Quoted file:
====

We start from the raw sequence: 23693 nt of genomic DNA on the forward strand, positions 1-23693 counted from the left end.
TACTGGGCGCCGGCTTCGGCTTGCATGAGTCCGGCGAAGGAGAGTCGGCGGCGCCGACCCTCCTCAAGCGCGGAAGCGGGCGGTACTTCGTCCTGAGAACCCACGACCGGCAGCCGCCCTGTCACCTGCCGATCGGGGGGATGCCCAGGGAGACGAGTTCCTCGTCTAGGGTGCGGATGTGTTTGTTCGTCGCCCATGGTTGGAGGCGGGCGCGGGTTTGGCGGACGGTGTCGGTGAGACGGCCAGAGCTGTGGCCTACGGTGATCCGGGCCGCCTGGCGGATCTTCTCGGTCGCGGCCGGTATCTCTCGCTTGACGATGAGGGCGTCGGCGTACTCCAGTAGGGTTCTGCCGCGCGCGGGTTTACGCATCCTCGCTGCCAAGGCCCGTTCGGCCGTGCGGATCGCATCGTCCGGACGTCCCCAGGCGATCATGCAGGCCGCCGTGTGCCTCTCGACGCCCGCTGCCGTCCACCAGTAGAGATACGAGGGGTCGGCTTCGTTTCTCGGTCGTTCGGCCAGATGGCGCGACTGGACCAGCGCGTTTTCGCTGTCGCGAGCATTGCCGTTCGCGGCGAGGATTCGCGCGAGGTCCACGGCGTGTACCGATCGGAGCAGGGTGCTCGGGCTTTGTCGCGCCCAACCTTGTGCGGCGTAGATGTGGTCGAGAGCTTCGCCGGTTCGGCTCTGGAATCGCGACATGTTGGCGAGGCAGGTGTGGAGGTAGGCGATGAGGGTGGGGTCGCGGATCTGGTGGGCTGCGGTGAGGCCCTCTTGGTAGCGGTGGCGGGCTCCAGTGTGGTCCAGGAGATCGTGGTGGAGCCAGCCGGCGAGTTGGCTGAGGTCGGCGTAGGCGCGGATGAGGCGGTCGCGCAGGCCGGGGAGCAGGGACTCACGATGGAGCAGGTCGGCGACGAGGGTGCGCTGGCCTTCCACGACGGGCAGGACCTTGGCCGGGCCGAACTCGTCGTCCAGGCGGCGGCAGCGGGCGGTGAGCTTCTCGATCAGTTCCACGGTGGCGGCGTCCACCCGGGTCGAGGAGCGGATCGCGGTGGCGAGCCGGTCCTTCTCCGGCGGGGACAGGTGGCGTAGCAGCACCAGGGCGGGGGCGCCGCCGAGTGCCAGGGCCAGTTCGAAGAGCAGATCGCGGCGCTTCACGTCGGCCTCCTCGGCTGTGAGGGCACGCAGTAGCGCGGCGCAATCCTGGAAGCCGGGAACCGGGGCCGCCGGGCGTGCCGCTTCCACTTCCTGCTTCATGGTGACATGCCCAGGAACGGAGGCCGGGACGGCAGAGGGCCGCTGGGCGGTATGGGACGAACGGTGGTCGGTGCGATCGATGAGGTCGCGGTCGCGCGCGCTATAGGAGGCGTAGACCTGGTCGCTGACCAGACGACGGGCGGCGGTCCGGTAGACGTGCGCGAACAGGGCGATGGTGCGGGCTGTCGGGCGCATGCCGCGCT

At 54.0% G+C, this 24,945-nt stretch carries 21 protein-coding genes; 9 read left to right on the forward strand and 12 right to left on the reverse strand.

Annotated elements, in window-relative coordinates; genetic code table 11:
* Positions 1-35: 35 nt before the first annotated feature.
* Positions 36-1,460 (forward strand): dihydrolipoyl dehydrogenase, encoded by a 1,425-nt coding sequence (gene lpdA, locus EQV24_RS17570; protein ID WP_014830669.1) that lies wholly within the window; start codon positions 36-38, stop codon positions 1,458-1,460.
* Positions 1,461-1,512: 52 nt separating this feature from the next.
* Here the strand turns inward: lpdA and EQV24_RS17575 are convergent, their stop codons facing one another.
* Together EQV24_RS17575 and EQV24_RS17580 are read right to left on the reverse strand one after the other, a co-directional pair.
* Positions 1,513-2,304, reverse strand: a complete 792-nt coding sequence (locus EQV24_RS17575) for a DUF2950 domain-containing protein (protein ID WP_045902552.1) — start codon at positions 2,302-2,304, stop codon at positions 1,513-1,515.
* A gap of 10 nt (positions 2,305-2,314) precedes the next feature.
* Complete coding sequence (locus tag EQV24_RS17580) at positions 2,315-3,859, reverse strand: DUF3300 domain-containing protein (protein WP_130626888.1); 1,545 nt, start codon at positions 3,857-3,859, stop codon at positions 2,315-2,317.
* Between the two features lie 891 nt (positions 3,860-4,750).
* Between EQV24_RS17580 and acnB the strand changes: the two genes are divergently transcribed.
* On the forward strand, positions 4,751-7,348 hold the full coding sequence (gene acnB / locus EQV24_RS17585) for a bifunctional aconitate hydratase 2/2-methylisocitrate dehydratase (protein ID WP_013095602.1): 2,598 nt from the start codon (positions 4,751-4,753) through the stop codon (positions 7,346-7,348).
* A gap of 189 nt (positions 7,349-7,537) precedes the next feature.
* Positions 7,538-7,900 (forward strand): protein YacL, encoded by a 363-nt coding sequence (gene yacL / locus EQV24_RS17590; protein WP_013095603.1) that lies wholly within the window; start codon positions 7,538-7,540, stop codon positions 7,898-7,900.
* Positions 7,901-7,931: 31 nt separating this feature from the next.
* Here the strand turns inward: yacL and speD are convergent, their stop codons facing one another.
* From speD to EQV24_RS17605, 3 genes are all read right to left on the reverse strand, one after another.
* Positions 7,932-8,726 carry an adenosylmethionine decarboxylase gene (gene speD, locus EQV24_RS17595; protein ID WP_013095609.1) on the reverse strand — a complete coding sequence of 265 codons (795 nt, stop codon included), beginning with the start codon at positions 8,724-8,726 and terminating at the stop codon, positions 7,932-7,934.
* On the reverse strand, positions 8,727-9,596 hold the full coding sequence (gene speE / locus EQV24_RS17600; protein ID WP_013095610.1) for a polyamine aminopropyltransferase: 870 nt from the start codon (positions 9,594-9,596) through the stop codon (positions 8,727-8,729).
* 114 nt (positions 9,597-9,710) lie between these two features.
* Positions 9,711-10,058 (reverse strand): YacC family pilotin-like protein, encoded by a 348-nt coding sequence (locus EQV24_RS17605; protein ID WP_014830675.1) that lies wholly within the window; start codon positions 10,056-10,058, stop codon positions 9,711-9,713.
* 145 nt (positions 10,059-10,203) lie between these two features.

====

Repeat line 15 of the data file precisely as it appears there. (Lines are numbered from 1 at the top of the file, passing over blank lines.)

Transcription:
* On the forward strand, positions 4,751-7,348 hold the full coding sequence (gene acnB / locus EQV24_RS17585) for a bifunctional aconitate hydratase 2/2-methylisocitrate dehydratase (protein ID WP_013095602.1): 2,598 nt from the start codon (positions 4,751-4,753) through the stop codon (positions 7,346-7,348).